I don’t know how different Relentless is when compared to the entirety of the Pet Shop Boys discography (I collect their singles more than their albums) but as someone who has always liked their remixes and dance versions more than their short single edits, I love this record.

Additionally, it is the ultimate synthpop workout record.

11 Responses to “Pet Shop Boys – Relentless”

  1. regularjoe says:

    I recently read an interview with the PBS about Electric and comparisons were made with Electric and Relentless.
    Some questions were asked and one was why it was never re-released and the answer was a bit of a non-answer. The interviewer also asked if there were any “outtakes” or unfinished tracks that could be used to complement and fill out a potential re-release and the answer was an unqualified no. They didn’t seem to be ashamed of it but rather proud.

    I’ve done tweaks of the whole PSB catalog (it’s a series of personal cd’s that I call the “re-made/re-modeled” series) where I redo old albums and incorporate b-sides, tweak the tracklist order, etc. and for the re-make of Very Relentless I added a lot of the more explicitly dancey b-sides (i.e. Euroboy, Some Speculation, even the odd single Absolutely Fabulous) to the Relentless disk to flesh it out and it actually makes for a quite nice cd.

  2. Bob K says:

    Funny you mention this as a great workout soundtrack – the disc hasn’t left my gym since I bought the ($35!) import in 1993. The Very/Relentless packaging was a pliable plastic cover that had a studded pattern, kind of like a Lego base. I had to move it to a traditional case to keep it from tearing.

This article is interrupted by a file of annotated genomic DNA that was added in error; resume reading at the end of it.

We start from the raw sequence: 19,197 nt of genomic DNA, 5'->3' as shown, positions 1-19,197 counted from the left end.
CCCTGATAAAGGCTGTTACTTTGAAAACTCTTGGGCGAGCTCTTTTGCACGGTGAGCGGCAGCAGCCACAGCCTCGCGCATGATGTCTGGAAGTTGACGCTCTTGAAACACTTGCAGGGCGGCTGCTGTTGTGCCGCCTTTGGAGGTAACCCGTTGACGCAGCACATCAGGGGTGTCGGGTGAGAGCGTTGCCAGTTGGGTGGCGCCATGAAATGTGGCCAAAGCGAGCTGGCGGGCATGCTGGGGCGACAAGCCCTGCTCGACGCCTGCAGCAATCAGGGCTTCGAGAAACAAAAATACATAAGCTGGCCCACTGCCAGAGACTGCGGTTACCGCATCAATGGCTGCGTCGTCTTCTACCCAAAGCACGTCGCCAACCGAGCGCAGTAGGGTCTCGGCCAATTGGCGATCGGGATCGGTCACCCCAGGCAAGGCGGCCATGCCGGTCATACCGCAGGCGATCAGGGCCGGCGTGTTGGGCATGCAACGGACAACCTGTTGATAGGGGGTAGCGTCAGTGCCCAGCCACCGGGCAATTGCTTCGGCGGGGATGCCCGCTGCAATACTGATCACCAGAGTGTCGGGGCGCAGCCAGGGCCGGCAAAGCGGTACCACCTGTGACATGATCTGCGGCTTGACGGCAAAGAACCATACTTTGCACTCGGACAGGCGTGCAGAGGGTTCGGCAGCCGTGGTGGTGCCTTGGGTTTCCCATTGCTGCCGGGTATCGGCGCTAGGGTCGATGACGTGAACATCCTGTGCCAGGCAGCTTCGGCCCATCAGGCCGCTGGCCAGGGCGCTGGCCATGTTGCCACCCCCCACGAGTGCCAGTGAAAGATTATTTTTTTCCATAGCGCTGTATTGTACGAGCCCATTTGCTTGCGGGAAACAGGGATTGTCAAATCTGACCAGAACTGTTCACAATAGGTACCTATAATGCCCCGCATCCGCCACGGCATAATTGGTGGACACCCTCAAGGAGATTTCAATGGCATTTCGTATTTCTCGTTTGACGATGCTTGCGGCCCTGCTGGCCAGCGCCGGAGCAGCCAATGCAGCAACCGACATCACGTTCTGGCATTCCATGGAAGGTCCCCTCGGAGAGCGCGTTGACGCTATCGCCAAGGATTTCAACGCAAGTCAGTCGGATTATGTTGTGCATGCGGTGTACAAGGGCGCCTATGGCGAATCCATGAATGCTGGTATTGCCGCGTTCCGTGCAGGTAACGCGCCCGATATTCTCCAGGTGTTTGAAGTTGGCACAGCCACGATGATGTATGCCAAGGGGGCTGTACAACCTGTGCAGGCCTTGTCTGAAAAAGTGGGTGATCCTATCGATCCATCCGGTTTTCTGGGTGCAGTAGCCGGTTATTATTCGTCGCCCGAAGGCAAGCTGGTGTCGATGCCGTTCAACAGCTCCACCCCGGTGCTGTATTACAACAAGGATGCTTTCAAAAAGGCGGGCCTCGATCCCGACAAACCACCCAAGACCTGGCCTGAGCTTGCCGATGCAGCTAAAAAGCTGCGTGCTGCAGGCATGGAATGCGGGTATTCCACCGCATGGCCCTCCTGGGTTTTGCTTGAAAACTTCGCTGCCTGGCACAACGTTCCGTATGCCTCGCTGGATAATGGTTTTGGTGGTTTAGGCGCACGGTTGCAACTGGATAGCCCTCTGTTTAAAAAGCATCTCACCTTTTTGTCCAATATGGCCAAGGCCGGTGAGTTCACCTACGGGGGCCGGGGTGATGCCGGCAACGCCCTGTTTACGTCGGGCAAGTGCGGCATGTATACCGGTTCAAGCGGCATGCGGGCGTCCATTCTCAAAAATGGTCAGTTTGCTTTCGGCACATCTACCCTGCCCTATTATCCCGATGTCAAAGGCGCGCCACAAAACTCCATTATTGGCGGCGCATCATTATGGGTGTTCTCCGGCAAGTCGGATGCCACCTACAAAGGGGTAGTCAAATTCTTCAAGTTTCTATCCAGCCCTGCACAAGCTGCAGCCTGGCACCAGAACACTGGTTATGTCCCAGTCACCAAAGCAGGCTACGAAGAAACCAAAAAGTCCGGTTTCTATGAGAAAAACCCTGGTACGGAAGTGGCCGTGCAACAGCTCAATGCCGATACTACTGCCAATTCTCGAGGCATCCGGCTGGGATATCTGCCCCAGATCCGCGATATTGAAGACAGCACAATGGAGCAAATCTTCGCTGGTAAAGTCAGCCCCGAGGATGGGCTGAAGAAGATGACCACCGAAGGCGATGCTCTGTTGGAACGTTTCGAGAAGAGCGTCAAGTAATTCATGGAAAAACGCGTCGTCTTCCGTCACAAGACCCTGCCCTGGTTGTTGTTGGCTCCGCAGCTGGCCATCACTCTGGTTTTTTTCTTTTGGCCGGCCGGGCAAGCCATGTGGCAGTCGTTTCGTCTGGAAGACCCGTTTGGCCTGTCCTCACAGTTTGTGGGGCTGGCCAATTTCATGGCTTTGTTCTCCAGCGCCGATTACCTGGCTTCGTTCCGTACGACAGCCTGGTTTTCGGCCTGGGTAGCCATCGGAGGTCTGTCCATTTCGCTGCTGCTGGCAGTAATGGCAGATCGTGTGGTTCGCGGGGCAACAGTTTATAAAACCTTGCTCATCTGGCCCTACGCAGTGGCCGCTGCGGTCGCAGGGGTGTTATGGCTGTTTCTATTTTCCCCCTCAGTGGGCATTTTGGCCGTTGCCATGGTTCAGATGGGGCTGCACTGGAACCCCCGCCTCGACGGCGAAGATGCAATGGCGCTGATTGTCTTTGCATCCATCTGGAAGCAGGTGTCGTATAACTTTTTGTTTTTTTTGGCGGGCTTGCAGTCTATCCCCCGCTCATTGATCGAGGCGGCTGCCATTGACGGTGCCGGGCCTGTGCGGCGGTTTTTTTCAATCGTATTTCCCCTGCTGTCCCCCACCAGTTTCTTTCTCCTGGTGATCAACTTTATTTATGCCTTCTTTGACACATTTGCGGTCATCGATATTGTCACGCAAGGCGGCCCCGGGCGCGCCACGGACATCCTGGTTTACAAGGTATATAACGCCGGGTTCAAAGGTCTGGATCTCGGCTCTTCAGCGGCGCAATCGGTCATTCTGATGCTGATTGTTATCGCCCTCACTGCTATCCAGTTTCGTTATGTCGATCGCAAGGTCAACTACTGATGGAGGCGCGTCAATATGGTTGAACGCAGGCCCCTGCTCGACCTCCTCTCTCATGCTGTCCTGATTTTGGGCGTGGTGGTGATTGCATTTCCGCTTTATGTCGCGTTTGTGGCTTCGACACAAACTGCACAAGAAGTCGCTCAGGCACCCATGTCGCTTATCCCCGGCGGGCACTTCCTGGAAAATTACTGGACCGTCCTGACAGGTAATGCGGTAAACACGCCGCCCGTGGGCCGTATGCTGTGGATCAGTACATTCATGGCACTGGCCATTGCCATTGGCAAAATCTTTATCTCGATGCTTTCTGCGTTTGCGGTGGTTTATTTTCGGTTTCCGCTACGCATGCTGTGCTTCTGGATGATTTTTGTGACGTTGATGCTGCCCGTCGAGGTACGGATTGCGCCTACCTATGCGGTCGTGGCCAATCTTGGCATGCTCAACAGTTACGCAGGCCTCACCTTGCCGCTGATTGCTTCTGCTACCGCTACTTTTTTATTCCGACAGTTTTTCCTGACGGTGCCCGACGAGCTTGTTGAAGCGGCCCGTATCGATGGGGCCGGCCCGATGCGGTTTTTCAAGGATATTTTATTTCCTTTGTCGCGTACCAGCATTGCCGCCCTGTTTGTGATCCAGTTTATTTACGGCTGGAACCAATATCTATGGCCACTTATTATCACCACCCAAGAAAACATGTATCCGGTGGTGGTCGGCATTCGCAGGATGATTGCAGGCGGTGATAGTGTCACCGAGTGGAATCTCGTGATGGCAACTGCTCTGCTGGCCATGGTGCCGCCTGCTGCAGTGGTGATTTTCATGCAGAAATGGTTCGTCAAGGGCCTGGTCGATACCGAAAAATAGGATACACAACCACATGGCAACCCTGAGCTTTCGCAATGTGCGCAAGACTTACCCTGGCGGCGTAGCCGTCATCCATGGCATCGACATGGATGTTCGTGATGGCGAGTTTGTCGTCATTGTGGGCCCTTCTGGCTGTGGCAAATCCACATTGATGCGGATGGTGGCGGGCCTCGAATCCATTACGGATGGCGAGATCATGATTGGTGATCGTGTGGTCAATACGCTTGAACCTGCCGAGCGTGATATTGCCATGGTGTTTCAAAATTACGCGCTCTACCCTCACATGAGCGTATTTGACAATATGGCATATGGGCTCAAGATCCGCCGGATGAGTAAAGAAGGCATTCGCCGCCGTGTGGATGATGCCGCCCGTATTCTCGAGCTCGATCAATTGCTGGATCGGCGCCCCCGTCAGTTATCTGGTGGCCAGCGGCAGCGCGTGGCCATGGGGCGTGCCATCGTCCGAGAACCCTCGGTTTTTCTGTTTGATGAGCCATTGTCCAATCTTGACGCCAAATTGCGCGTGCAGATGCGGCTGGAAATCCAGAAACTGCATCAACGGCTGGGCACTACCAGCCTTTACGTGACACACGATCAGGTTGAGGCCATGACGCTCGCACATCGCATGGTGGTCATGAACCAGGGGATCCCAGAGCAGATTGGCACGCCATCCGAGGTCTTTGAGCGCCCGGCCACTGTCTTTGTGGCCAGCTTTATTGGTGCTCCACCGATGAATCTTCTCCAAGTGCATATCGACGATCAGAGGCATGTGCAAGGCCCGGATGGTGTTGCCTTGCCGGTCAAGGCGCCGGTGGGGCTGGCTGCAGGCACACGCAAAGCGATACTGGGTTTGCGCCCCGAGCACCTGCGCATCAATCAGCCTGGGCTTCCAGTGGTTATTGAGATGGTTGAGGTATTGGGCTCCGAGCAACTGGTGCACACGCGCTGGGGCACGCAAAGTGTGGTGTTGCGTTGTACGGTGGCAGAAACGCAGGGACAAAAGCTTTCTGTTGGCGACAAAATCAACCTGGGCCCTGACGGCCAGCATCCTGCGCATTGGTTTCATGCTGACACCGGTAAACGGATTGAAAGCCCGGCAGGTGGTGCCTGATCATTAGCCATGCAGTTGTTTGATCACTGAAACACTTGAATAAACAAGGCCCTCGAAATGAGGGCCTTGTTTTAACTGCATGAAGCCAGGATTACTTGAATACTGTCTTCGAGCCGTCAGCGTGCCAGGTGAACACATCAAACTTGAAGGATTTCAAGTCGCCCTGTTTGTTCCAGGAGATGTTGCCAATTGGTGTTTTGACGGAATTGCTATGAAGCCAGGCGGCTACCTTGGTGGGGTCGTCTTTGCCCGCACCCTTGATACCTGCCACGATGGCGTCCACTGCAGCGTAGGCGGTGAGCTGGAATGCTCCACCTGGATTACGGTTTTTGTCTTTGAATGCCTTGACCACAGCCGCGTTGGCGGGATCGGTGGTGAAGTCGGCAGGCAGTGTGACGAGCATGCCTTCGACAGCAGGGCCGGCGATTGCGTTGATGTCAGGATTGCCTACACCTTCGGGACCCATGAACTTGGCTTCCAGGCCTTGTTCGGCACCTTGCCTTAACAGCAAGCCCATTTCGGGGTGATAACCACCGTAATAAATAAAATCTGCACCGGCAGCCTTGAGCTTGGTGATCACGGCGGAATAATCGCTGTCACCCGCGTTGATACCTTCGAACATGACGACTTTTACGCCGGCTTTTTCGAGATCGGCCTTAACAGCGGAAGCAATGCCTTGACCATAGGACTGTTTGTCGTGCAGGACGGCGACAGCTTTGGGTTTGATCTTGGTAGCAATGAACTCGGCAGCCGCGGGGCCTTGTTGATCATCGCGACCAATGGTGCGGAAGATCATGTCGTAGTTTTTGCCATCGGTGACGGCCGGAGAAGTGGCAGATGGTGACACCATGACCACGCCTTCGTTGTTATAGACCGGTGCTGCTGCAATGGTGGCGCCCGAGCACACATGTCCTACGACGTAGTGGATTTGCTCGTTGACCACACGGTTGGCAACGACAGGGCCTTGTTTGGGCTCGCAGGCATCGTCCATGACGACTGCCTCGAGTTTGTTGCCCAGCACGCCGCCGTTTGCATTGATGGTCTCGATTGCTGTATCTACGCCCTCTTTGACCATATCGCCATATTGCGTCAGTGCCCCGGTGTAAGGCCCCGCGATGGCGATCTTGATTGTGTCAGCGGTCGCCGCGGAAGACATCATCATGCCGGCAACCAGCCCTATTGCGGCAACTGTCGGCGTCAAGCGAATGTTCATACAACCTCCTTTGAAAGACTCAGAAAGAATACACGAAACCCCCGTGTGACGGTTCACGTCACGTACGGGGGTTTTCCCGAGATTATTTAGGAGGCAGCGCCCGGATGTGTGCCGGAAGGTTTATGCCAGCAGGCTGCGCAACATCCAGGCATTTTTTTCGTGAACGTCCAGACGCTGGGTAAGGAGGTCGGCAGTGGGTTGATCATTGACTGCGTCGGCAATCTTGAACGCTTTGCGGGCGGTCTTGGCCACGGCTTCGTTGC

I’ve seen a couple of remixes (St. Ken has a couple, I believe) over the years, but have always been surprised that they haven’t re-released the songs. Very is a perfect example of why PSB is an act worth following – they’re never afraid to experiment. “One Thing Leads to Another” is a phenomenal achievement, and wouldn’t have fit on any other album of theirs.

    Thanks for introducing people to these gems!

  3. Eric Schulz says:

    I also am astonished these never got re-released. PSB are known for trying to make EVERYTHING available (check out “Alternative” and “Format”). Having said that, I am completely baffled as to why “Behaviour”, their best CD IMHO, is unavailable as a CD/download/expanded edition any longer. Now if I could only find some of those classic Hot Tracks/Ultimix/DiscoNet/DMC mixes….

  4. Con Z says:

    A 5:44 minute version of Forever In Love was released on the Very/Further Listening 1993/1994 set, but other than the promo CD of Relentless, that is it!
    And I think it’s good that PSB should have some really collectable items, where the tracks have never been re-released.
    But then, I DO have a copy of Very Relentless!

  5. PSBmania says: